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Data Analytics: Using HR Analytics to Support Managerial Decisions

by Liyuan Liu in Data Analytics, HR Analytics March 20, 2021

HR analytics is receiving increasingly greater formal attention because of its direct link to organizational effectiveness and profitability. HR analytics facilitates workforce optimization, derives metrics for workforce performance improvement, enables a more strategic contribution from HR and have greater impact on organizational decisions.

What is HR analytics? It is the systematic identification and quantification of the people drivers of business outcomes. The global HR analytics market size was valued at $2.25 billion in 2019 and is expected to grow at a compound annual growth rate of 14.2% from 2020 to 2027[1].

As a case in point, a major manufacturer posed four questions related to the potential value in HR analytics.  Each question and the derived insights are provided below.

Question 1: How can we improve identification of employees who have a high risk of leaving?”

Through analysis of existing employee performance and incentive data, the following insights were derived:

  • Employees who had been transferred or promoted were more likely to leave – especially those with lower merit payouts.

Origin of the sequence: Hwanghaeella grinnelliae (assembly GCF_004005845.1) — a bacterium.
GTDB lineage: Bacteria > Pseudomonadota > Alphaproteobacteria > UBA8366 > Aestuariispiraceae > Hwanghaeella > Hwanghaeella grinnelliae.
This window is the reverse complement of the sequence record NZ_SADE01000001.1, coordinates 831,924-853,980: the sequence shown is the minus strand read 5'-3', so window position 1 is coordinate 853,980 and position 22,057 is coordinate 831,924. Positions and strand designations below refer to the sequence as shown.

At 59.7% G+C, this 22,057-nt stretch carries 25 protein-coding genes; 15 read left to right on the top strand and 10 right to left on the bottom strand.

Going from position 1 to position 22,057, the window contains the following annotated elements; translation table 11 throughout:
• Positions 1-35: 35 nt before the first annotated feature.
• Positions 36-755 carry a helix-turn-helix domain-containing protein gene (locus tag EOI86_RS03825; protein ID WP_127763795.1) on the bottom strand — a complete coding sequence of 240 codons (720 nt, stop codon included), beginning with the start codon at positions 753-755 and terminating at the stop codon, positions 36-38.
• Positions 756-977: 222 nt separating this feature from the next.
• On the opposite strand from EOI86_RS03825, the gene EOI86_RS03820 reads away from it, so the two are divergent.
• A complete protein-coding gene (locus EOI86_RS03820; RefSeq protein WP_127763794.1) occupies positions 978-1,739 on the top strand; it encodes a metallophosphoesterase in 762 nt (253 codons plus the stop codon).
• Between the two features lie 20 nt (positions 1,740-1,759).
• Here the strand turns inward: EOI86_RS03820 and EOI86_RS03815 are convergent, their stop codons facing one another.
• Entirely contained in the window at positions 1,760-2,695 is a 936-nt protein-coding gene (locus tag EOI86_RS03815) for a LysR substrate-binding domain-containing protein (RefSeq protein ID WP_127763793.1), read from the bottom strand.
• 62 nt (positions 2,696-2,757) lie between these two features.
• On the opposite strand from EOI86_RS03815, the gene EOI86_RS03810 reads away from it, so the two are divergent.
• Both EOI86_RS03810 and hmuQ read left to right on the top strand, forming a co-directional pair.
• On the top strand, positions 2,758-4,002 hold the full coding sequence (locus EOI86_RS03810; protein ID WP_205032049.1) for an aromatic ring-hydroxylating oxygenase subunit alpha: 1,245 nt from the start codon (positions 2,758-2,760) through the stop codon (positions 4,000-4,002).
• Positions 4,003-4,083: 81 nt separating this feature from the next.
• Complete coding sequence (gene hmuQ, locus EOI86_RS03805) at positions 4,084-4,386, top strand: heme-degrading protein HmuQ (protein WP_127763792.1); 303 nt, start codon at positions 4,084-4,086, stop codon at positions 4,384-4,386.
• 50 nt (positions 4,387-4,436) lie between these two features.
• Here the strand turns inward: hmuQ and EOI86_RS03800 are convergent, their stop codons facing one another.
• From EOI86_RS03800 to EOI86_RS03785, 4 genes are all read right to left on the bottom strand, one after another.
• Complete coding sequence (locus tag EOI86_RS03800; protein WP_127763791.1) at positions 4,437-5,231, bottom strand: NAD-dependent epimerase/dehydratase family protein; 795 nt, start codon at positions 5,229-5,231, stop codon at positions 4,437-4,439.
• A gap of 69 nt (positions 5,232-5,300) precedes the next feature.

• The window of employment with the highest probability of departure was around three to six years – this was the timeframe that the employer needed to invest the most time and energy in retention.
  • Where there was a mismatch between experience, tenure, and job bands (position and personal), the employee had a high likelihood of voluntary attrition. This was true regardless whether the position job band was lower or higher than would be expected given tenure and experience.
  • Employees who left voluntarily were consistently performing higher with regular merit increases or were performing lower with regular merit decreases than employees who did not leave.
  • Discrepancies with incentives were always associated with attrition (e.g., higher merit scores but lower actual vs. target payouts).